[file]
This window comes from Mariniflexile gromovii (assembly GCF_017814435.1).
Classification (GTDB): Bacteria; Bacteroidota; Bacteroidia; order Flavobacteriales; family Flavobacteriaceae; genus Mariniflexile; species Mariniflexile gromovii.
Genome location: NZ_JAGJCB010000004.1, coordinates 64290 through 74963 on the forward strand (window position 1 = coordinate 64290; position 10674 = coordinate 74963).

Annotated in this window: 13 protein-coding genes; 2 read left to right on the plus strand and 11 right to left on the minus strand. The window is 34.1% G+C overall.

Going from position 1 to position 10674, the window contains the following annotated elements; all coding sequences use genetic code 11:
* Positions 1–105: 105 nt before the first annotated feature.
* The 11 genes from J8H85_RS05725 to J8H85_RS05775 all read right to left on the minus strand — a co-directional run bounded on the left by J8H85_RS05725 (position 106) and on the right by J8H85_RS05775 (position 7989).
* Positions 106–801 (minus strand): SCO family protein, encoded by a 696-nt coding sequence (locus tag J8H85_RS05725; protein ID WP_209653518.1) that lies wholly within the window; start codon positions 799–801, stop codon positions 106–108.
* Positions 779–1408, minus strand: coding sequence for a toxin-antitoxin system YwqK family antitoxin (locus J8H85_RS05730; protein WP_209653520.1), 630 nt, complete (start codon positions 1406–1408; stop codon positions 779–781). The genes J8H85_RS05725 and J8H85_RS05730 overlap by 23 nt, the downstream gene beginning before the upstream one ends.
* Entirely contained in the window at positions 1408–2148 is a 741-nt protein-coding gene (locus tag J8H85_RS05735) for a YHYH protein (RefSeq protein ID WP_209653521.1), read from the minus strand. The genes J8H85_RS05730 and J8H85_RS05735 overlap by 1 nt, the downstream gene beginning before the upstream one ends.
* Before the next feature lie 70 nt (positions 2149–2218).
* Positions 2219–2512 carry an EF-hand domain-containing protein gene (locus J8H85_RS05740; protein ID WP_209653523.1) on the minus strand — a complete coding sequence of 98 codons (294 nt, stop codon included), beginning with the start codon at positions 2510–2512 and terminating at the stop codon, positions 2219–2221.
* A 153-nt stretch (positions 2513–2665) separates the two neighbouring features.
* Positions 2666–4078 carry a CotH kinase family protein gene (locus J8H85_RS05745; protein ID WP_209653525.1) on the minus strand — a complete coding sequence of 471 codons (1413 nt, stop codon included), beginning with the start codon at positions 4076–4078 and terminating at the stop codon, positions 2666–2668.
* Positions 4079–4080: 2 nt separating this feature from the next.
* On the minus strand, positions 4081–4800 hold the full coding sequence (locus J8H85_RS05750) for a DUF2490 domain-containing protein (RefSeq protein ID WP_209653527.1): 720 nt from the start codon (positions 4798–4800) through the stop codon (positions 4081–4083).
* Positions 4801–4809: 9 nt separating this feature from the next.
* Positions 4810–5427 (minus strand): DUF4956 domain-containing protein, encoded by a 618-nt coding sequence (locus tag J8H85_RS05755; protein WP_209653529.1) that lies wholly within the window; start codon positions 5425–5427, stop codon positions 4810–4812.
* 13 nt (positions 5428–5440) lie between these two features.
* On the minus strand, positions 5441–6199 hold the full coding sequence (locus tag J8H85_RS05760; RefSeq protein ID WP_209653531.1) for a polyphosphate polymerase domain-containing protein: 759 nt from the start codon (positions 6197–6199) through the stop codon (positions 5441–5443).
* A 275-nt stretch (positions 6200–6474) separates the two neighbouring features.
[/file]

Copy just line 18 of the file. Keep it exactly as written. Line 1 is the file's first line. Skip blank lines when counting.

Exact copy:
* Positions 4810–5427 (minus strand): DUF4956 domain-containing protein, encoded by a 618-nt coding sequence (locus tag J8H85_RS05755; protein WP_209653529.1) that lies wholly within the window; start codon positions 5425–5427, stop codon positions 4810–4812.